Famous scientists from Peterhouse

Peterhouse "science" can claim four Nobel Prize winners among its past and present members:

in addition to a number of eminent scientists and inventors including: Alas, not all Peterhouse undergraduates who went on to become famous studied natural sciences:


Peterhouse offers outstanding central Cambridge accommodation to all students at below-market-prices. First and third year students usually choose to live within the college grounds. Second years tend to be housed next-door in Fitzwilliam street. More information on Peterhouse accommodation can be found here or at the student room.

Structure of Natural Sciences

The strength of the Natural Sciences Tripos at Cambridge is the breadth and variety of subject choice across the physical and biological sciences, allowing students to tailor their programme of study according to their individual interests.

 All Natural Sciences students take three experimental science subjects in their first year, plus an appropriate maths course (see below for details).  In the second year, students choose three subjects from nineteen possible options.  In the third year, they either specialise in one subject from a choice of fifteen, or choose a more broad-based physical or biological sciences course with both "major" and "minor" subjects.  Fourth-year courses are also available for eight subjects (Astrophysics, Biochemistry, Chemistry, Experimental & Theoretical Physics, Geological Sciences, History & Philosophy of Science, Materials Science & Metallurgy, Systems Biology), leading to the award of a Master of Natural Sciences (M.Sci.) degree.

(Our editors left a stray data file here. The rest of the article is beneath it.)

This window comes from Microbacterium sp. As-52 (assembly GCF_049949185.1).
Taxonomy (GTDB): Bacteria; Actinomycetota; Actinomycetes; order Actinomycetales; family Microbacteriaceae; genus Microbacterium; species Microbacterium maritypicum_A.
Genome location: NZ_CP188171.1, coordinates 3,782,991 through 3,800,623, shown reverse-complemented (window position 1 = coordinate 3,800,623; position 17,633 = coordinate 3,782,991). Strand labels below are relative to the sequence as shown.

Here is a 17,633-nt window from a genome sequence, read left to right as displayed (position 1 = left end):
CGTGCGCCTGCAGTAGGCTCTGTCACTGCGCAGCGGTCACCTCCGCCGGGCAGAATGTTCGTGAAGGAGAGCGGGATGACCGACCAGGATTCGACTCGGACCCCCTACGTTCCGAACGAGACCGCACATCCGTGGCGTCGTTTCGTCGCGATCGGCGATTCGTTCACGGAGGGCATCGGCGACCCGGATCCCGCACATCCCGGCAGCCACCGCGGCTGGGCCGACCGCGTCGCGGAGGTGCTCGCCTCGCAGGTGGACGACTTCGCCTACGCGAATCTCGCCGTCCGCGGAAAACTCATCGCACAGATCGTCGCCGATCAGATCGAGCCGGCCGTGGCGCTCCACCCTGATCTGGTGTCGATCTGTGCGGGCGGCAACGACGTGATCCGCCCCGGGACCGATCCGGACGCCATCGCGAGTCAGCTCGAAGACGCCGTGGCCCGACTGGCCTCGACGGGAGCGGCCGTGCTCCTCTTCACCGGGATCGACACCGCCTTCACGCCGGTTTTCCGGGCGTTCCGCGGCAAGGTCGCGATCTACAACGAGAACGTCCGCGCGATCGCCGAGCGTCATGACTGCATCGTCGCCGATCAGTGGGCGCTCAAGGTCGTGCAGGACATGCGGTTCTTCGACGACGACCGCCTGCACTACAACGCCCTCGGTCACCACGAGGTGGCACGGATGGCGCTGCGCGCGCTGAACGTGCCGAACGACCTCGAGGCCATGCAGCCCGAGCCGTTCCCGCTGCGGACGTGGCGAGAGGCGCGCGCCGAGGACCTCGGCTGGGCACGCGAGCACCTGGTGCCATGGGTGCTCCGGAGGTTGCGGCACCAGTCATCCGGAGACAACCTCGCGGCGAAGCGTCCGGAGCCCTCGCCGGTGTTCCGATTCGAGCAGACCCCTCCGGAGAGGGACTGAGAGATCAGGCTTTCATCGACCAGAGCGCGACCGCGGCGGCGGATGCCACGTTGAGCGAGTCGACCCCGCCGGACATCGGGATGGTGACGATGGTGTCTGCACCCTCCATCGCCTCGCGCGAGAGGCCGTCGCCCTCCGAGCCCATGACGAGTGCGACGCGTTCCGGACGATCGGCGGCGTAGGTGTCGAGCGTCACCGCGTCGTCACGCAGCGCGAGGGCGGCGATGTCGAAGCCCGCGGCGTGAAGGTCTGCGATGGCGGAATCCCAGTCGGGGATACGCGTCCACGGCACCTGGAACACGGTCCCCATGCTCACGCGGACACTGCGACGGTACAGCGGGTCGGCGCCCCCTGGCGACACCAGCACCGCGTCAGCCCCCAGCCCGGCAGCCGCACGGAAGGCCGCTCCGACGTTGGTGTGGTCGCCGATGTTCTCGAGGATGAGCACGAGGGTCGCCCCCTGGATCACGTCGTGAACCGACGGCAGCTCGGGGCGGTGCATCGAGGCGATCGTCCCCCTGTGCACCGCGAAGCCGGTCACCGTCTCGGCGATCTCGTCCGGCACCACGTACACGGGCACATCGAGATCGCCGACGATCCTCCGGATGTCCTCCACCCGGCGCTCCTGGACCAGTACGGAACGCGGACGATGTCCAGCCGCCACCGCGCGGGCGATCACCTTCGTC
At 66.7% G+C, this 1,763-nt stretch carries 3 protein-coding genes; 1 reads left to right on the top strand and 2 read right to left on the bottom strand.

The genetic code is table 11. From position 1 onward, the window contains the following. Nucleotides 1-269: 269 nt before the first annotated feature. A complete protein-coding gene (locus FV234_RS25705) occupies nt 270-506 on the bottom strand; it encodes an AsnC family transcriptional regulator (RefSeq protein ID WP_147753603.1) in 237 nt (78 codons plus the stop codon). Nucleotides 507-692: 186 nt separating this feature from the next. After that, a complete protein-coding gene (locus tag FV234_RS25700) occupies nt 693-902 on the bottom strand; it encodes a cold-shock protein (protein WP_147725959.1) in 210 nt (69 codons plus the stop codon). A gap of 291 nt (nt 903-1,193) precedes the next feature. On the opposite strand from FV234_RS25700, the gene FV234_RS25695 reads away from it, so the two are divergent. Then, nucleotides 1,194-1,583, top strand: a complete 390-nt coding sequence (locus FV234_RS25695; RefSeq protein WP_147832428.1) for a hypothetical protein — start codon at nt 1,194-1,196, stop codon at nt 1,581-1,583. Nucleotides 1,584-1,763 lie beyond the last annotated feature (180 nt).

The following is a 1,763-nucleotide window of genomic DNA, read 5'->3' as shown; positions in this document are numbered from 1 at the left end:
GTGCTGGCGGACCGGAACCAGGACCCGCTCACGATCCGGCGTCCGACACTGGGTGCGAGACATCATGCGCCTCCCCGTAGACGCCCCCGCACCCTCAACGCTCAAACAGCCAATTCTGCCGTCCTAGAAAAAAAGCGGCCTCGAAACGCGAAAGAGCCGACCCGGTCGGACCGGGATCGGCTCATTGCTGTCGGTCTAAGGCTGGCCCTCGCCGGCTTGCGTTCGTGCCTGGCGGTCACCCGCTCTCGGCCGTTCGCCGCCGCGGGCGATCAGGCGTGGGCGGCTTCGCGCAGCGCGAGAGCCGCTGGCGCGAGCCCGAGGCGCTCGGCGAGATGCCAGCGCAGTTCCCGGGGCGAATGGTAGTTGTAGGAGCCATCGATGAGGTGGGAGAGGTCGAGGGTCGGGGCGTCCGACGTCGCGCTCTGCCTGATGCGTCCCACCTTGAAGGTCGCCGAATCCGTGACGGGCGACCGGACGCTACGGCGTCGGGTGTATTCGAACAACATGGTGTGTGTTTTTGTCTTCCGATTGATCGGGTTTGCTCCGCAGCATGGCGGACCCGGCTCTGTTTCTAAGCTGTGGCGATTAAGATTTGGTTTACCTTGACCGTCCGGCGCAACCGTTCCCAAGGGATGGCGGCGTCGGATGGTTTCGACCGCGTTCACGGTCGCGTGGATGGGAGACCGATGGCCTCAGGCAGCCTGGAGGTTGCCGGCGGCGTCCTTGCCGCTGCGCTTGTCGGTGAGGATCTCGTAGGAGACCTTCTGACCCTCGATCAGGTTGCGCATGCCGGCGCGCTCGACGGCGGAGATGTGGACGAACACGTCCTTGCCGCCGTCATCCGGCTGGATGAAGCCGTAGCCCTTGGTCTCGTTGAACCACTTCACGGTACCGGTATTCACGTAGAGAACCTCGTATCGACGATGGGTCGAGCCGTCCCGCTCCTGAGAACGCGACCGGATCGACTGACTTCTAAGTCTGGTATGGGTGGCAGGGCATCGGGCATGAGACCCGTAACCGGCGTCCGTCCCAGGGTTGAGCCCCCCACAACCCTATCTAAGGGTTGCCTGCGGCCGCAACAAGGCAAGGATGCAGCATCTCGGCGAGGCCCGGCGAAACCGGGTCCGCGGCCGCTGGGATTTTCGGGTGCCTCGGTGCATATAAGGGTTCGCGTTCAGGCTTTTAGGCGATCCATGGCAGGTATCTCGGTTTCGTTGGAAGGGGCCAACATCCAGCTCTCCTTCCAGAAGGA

In the first year, three subjects are chosen from: Biology of Cells, Chemistry, Computer Science, Earth Sciences (Geology), Evolution & Behaviour, Materials Science, Physics, and Physiology of Organisms.  Appropriate A-levels for each course are given in the list below.  All first-year Natural Sciences students also take a maths course: Mathematics (physical scientists), Mathematical Biology (biologists with A2-level Maths), or Elementary Maths for Biologists (biologists without A2-level Maths).

Biology of Cells.  A2-level Chemistry essential; A2-level Biology useful.

Chemistry.  A2-level Chemistry essential; AS- or A2-level Maths highly desirable (A2-level Maths is essential if you plan to continue with Chemistry in the second year).